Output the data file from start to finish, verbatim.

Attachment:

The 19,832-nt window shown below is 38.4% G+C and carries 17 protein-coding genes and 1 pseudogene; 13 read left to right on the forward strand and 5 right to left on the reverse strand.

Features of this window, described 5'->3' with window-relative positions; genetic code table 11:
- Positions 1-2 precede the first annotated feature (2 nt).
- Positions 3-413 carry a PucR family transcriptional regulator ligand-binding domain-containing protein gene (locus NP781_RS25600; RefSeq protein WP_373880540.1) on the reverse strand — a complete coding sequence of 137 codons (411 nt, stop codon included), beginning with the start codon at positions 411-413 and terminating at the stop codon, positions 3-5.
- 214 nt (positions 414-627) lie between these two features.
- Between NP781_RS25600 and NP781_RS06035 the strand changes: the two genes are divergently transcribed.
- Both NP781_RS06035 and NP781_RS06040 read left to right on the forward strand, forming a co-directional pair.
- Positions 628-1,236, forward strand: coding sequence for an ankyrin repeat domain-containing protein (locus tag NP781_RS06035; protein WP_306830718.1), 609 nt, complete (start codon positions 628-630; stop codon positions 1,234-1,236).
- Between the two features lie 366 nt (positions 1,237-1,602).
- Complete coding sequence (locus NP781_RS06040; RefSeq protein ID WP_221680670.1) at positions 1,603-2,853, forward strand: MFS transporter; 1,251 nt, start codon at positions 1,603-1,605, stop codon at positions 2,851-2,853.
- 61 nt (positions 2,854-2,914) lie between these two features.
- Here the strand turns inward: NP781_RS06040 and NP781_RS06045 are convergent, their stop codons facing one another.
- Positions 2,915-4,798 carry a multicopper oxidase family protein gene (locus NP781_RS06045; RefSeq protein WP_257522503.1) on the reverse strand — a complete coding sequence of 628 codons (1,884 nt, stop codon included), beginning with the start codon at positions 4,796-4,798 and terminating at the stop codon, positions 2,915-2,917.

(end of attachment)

The 19,832-nt window shown below is 38.4% G+C and carries 17 protein-coding genes and 1 pseudogene; 13 read left to right on the forward strand and 5 right to left on the reverse strand.

Features of this window, described 5'->3' with window-relative positions; genetic code table 11:
- Positions 1-2 precede the first annotated feature (2 nt).
- Positions 3-413 carry a PucR family transcriptional regulator ligand-binding domain-containing protein gene (locus NP781_RS25600; RefSeq protein WP_373880540.1) on the reverse strand — a complete coding sequence of 137 codons (411 nt, stop codon included), beginning with the start codon at positions 411-413 and terminating at the stop codon, positions 3-5.
- 214 nt (positions 414-627) lie between these two features.
- Between NP781_RS25600 and NP781_RS06035 the strand changes: the two genes are divergently transcribed.
- Both NP781_RS06035 and NP781_RS06040 read left to right on the forward strand, forming a co-directional pair.
- Positions 628-1,236, forward strand: coding sequence for an ankyrin repeat domain-containing protein (locus tag NP781_RS06035; protein WP_306830718.1), 609 nt, complete (start codon positions 628-630; stop codon positions 1,234-1,236).
- Between the two features lie 366 nt (positions 1,237-1,602).
- Complete coding sequence (locus NP781_RS06040; RefSeq protein ID WP_221680670.1) at positions 1,603-2,853, forward strand: MFS transporter; 1,251 nt, start codon at positions 1,603-1,605, stop codon at positions 2,851-2,853.
- 61 nt (positions 2,854-2,914) lie between these two features.
- Here the strand turns inward: NP781_RS06040 and NP781_RS06045 are convergent, their stop codons facing one another.
- Positions 2,915-4,798 carry a multicopper oxidase family protein gene (locus NP781_RS06045; RefSeq protein WP_257522503.1) on the reverse strand — a complete coding sequence of 628 codons (1,884 nt, stop codon included), beginning with the start codon at positions 4,796-4,798 and terminating at the stop codon, positions 2,915-2,917.